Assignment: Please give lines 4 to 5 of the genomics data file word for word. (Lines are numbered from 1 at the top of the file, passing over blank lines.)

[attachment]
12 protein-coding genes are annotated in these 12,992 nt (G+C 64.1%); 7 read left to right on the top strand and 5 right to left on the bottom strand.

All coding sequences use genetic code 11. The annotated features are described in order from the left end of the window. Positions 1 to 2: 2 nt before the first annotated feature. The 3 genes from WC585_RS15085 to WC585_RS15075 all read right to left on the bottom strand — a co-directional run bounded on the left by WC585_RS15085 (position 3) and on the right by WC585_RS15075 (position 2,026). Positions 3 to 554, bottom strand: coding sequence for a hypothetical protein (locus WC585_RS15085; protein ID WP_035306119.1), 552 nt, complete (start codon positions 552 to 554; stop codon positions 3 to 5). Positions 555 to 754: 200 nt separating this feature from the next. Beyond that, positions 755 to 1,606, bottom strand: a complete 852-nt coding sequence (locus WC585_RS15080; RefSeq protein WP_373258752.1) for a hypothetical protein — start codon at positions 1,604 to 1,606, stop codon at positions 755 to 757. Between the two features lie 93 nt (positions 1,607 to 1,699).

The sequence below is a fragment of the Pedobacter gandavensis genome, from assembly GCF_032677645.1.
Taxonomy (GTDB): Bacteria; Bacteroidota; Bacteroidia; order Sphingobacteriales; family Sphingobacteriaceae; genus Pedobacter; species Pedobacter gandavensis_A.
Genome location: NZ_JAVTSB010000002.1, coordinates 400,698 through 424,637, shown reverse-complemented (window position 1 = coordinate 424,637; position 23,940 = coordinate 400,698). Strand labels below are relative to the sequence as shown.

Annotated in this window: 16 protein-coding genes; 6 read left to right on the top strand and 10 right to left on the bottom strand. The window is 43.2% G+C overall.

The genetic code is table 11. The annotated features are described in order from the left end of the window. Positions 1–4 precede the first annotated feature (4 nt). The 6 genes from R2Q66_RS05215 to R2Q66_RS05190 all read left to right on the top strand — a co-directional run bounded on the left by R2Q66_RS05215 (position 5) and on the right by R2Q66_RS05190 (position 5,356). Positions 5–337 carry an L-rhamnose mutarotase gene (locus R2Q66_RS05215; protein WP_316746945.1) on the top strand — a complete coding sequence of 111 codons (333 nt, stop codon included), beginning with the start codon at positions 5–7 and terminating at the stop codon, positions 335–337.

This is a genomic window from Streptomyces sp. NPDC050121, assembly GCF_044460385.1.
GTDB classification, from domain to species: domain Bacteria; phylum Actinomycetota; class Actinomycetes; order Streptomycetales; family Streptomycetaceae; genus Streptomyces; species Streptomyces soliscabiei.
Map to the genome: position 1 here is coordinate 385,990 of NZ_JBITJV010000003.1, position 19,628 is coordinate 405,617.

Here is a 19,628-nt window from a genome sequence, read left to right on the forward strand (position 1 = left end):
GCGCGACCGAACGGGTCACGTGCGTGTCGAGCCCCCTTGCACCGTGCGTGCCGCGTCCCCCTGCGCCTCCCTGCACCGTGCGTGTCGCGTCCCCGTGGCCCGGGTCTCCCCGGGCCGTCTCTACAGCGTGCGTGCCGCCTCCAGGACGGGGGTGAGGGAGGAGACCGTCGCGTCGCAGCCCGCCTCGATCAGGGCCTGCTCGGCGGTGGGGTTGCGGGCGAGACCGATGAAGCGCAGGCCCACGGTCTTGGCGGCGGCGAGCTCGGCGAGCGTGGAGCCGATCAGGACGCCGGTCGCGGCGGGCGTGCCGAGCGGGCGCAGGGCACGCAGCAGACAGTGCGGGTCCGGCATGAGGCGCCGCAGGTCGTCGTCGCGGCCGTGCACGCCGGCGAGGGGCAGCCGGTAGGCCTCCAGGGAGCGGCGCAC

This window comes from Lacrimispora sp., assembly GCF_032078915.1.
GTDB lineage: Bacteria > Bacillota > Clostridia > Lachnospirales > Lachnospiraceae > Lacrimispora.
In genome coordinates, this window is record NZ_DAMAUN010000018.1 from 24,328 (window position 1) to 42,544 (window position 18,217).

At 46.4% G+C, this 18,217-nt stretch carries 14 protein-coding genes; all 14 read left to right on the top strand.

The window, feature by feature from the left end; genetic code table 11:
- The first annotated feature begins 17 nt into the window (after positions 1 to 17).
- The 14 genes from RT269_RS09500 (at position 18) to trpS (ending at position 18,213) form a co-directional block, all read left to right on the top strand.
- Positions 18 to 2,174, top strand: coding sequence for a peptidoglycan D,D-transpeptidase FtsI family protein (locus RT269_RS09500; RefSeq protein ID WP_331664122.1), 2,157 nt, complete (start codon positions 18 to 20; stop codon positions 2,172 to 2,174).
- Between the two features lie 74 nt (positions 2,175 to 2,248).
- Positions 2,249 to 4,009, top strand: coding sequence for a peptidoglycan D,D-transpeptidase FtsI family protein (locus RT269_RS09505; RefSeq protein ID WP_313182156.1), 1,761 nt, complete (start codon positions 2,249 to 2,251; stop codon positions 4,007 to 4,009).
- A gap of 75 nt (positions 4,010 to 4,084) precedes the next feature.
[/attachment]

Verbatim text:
Taxonomy (GTDB): Bacteria; Bacteroidota; Bacteroidia; order Sphingobacteriales; family Sphingobacteriaceae; genus Pedobacter; species Pedobacter gandavensis_A.
Genome location: NZ_JAVTSB010000002.1, coordinates 400,698 through 424,637, shown reverse-complemented (window position 1 = coordinate 424,637; position 23,940 = coordinate 400,698). Strand labels below are relative to the sequence as shown.